Tea growing in Southern India
India is one of the world’s largest producers and consumers of tea. In fact, almost three quarters of its tea is enjoyed within its own borders (even though Indians average only half a cup of tea per person each day). Many of the teas on the market today are unique to India, grown only on Indian soil. Its earliest roots are somewhat blurred and there are a few theories regarding who first thought to place these leaves in hot water and drink it. The first documented drinking of tea was between 750 and 500 BCE (Before our Common Era). Tea had been grown and consumed in India for centuries before the European explorers arrived.
One of the most widely spread beliefs is that Hanuman was sent to the Himalayan Mountain Range in order to fetch the Sanjeevani plant for healing purposes. He then infused these in hot water, making the first tea brew. The Japanese say that the Indian monk called Bodhidharma discovered it, while the Chinese maintain that another monk, Gan Lu, travelled to India and brought several tea plants back with him and started to grow them in China. When the European explorers arrived, they established a spice route for the many delightful and intriguing flavours for which India suddenly earned global acclaim (including cinnamon and black pepper). In the early 1820’s, the British East India Company began to focus on the tea industry, producing large amount of it using the cheap labour of the locals. By 1837, the first English tea garden was established in Upper Assam. By the end of the 19th century, Assam was the world leader in tea production. The teas of Assam, Darjeeling and Ceylon (now known as Sri Lanka) remain some of the world’s most commonly drunk.
Today, India is second only to China in terms of tea production and that because China has far more arable land available for cultivation. This means that the tea industry plays an integral role in the country’s economy, employing large numbers of locals and sustaining their families and, therefore, societies to a large extent. Over half of the workforce in this sector is made up of women.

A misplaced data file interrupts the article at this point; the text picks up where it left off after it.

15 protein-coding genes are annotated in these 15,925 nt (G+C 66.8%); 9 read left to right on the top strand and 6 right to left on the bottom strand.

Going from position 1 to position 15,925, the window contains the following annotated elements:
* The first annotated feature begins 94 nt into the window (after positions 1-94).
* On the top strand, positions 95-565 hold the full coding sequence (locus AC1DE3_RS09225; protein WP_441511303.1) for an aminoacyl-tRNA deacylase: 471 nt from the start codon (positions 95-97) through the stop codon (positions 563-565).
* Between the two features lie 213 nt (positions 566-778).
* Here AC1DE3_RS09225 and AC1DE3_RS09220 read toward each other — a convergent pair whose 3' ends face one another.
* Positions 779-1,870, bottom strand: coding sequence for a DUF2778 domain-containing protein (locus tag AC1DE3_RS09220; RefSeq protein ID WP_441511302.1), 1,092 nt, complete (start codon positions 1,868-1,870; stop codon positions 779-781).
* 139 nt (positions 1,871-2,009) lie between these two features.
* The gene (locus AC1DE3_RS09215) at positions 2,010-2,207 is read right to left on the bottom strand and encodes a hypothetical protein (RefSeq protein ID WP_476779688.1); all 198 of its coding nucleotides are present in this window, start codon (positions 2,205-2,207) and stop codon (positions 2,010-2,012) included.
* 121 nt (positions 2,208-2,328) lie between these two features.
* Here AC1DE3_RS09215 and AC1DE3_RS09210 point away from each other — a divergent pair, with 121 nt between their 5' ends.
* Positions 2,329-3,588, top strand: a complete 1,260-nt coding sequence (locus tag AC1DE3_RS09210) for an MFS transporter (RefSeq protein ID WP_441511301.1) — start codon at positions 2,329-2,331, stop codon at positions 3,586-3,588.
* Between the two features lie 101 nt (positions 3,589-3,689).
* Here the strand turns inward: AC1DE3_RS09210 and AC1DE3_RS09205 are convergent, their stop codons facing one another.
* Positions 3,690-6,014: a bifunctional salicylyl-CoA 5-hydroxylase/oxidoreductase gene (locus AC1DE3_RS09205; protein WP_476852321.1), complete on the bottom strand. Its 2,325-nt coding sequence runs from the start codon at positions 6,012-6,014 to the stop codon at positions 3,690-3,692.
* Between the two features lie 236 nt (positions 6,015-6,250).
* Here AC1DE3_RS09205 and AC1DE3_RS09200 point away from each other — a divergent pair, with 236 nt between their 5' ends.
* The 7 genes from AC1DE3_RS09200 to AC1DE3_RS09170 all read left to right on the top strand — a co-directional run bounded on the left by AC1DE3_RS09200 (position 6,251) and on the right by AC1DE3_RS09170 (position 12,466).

For this reason, the Indian government has implemented specific actions in order to promote and sustain this lucrative industry. Some of these efforts have included lobbying with the World Trade Organisation, partnering with countries like Brazil, Mexico and Chile to take legal action against certain laws and Acts. When the market for tea and coffee changed, the government responded by setting up a specific body (the Inter-Ministerial Committee or IMC) to address the issue. This body was responsible for advising the government to contribute financially towards the plantation industry and to introduce measures to reduce the agricultural income tax levied, thereby making the tea industry a more competitive one.
In 2004, The Special Tea Term Loan (STTL) was made formal. This was designed to restructure parts of outstanding loans which were irregular so that there would be a formal repayment term of five to seven years with a moratorium of one year.
Today, the Tea Board is planning their increased influence on new markets (Iran, Egypt, Pakistan and Vietnam, for example) and existing markets (such as the United Kingdom, the United Arab Emirates, Russia and Iraq).
Additional tea growing areas include:
As of 2009, there were 1692 registered tea manufacturers, 2200 registered tea exporters, 5848 registered tea buyers and nine tea auction centres.
For more information, please view: https://en.wikipedia.org/